For some, especially those who are part of the Hindutva forces, L.K. Advani was the ‘hero' of the Ram temple movement he launched with his now famous — or infamous — ‘rath yatra' from the Somnath temple in Gujarat to Ayodhya on September 25, 1990.

Now, exactly 20 years later, the very same Hindutva forces have completely sidelined the man as the country braces itself for a judicial verdict on the 61-year old Ram Janmabhoomi-Babri Masjid dispute.

It was on December 22/23, 1949 that an idol of Ram Lalla was placed surreptitiously at dead of night under the central dome of the 16{+t}{+h} century Babri Masjid, demolished by the Hindutva forces led by Mr. Advani and a horde of others on December 6, 1992. And for nearly a decade from 1989 to 1998, when the Bharatiya Janata Party was in power, the Ram temple was the centrepiece of its “nationalist ideology.”

Ironically, Mr. Advani was deliberately kept out of key strategy meetings on Ayodhya held over two days earlier this month at the Rashtriya Swayamsevak Sangh headquarters in Jhandewalan. He was not present even at the core group meeting convened by BJP president Nitin Gadkari on September 24, when a resolution was adopted blaming “judicial delays over 61 years” for the “failure” to construct a Ram temple at Ayodhya — as if it was the judiciary's job to fulfil the party's election manifesto promise of mandir wahin banayenge.

A senior party leader told The Hindu just a few days ago that the RSS — the BJP's mother organisation — had got the party “to admit it was a mistake to politicise the Ram temple issue, as the BJP did,” a mistake, which was not to be repeated this time when the verdict is expected, that is, if the Supreme Court were to lift the stay on delivery of the pronouncement by the Allahabad High Court's Special Bench in Lucknow.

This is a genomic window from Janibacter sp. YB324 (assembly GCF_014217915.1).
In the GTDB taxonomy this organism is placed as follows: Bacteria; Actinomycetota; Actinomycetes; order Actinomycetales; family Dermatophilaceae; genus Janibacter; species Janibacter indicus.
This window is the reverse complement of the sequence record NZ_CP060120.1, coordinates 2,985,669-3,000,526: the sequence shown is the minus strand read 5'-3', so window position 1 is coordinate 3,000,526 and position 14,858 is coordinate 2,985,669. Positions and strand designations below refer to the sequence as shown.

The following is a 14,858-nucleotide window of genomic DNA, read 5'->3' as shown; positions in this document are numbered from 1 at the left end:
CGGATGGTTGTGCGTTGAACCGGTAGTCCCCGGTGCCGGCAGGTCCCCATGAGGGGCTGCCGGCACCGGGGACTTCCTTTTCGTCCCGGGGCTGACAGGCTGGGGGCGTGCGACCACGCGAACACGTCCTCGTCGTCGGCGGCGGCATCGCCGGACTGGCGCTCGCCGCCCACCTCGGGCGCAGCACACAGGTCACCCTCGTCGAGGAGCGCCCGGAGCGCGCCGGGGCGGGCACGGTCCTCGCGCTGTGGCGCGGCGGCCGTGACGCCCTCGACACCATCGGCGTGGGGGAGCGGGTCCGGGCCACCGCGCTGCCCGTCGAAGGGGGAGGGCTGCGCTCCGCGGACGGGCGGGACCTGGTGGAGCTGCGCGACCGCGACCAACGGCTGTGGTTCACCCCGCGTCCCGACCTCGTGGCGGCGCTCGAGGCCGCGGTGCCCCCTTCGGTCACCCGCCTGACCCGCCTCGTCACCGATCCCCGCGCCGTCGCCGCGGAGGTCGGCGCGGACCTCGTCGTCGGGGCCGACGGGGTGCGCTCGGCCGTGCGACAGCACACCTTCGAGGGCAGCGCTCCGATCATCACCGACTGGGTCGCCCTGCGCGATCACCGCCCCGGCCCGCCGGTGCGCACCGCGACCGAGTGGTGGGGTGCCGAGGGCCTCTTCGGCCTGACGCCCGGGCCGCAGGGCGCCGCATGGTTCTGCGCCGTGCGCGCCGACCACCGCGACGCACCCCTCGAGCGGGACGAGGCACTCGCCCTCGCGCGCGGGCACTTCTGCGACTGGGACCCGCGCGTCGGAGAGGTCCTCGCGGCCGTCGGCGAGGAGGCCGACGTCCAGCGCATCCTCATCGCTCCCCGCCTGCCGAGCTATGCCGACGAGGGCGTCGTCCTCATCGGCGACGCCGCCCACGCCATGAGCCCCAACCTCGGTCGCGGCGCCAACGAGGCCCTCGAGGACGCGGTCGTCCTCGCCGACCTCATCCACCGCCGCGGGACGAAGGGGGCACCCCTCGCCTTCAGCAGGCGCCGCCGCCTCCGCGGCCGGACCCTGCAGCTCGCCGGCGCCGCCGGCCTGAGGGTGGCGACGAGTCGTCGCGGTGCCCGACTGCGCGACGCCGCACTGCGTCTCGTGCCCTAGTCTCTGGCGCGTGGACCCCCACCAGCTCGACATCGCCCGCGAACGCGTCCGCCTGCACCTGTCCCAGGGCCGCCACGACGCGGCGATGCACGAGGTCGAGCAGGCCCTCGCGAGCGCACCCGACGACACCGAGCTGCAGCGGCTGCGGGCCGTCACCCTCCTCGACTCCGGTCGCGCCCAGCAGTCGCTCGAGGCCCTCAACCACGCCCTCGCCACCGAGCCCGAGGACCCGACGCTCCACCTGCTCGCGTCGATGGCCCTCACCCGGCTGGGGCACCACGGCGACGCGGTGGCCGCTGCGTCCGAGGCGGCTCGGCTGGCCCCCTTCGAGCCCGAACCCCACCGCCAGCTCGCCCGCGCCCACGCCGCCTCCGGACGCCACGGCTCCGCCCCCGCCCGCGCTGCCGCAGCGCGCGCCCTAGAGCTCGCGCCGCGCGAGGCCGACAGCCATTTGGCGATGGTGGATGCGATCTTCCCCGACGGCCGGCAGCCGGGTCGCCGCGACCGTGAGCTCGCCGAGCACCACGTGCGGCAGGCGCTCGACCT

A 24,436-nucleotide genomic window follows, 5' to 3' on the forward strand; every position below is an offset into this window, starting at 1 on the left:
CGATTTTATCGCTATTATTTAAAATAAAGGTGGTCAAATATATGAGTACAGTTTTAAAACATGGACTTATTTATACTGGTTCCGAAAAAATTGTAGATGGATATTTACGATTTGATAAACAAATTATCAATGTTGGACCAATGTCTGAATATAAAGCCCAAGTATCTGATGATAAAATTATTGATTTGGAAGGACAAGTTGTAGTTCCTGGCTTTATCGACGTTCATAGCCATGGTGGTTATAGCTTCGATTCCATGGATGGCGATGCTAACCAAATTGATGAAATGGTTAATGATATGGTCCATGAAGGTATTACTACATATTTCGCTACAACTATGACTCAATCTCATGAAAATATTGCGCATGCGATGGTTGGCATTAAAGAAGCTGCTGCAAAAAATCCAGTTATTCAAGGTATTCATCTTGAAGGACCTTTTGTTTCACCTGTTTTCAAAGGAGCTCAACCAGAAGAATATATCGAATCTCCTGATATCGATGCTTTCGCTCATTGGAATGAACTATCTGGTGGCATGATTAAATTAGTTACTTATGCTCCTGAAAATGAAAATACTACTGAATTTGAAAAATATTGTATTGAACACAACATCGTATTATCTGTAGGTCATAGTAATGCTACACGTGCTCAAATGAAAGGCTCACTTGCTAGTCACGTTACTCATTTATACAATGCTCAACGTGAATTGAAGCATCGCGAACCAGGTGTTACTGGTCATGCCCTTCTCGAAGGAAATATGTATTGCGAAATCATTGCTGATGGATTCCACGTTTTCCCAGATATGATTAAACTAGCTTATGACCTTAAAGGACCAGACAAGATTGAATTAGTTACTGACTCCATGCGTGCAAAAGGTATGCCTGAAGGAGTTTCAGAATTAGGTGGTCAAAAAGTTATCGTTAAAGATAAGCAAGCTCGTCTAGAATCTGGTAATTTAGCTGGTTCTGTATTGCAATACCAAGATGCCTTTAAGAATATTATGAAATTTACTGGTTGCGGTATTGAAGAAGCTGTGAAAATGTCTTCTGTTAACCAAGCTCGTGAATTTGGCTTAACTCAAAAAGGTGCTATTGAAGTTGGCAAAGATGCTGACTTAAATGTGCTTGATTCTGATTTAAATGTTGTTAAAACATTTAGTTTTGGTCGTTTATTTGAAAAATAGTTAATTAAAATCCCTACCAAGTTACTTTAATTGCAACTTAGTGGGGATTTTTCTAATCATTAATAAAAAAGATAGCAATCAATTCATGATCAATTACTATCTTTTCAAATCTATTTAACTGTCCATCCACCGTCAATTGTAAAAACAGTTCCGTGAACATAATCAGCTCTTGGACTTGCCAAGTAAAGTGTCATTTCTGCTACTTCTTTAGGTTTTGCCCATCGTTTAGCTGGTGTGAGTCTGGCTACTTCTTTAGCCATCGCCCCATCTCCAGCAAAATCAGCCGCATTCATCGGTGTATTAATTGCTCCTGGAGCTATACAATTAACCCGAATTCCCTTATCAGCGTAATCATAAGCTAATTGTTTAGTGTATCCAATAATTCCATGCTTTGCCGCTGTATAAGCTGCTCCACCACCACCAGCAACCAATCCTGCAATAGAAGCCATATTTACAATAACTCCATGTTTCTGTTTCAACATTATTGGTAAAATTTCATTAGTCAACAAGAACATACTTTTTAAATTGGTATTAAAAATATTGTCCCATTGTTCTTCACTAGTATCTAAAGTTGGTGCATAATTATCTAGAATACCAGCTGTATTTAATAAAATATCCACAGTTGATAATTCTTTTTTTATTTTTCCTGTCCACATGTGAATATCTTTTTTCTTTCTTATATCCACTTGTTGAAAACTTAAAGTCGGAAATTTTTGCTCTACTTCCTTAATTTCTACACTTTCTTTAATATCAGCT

Though Mr. Advani rushed to the Somnath temple on Saturday to mark the anniversary of his ‘rath yatra', as he has been going every year, no party leader of any importance went with him. He was accompanied by his family members and Uma Bharti, who he, as BJP president, had expelled from the party.

Ashok Singhal, the other ‘star' of the temple agitation — from the Vishwa Hindu Parishad stables – has said publicly “those who had politicised the issue [meaning Advani]” should “repent” for this sin. Apparently, he has told the RSS that Mr. Advani must be kept at arm's length from anything that has to do with the Ayodhya dispute and the Ram temple.

The ‘sants' mentored by the VHP — who are now to lead from the front on this issue — have made it plain they will not tolerate another bid to play politics with the Ram temple, although it is clear that this group is itself not above playing politics. Vasudevanand Saraswati of Jyotishpeeth, who chaired a high-power committee meeting here on Friday, said if the government failed to deal with the law and order problem that might arise following the verdict, it should go and make way for another government.

Why was the ‘hero' — or the ‘villain' or the ‘anti-hero' — of the temple agitation sidelined?

An RSS member, close to the leadership, agreed that the BJP did gain enormously from Mr. Advani's 1990 ‘rath yatra' but, he added, the “cause of the Ram temple suffered as the issue became thoroughly politicised.”

Then there are others in the sangh parivar who refuse to link the big electoral jump in the BJP's fortunes in 1991 to just the ‘yatra' and Mr. Advani's temple politics. The BJP's tally in the Lok Sabha jumped from 2 in 1984 to 85 in 1989 “before the ‘yatra',” they point out. The big leap in 1989 was the direct result of the party's seat-sharing arrangement with the Janata Dal that had forged ahead on the Bofors card and its supporting the 1989 V.P. Singh government from outside.

In the 1991 Lok Sabha election, held post-‘yatra' and after it was halted and Mr. Advani arrested by the then Bihar Chief Minister Lalu Prasad Yadav at Samastipur on October 23, 1990, the BJP gained just under 40 seats more to reach the figure of about 120. It was more the direct fallout of upper castes running to the party in a reaction to V.P. Singh's Mandal politics than the result of Mr. Advani's temple plank. The Ram temple as an issue simply buttressed the benefits that accrued to the BJP from Singh's backward caste politics, but was not the sole reason for its electoral gain that year.

As for the BJP rule at the Centre from 1998 to 2004, the story is well known. “Compulsions” of coalition politics led it to abandon the temple cause, leading to heartburns in the other self-styled Ram bhakts who hated the stark fact that Mr. Advani rose to power and fame riding on his Ram chariot but abandoned the Lord once he was installed as number two in the Cabinet.

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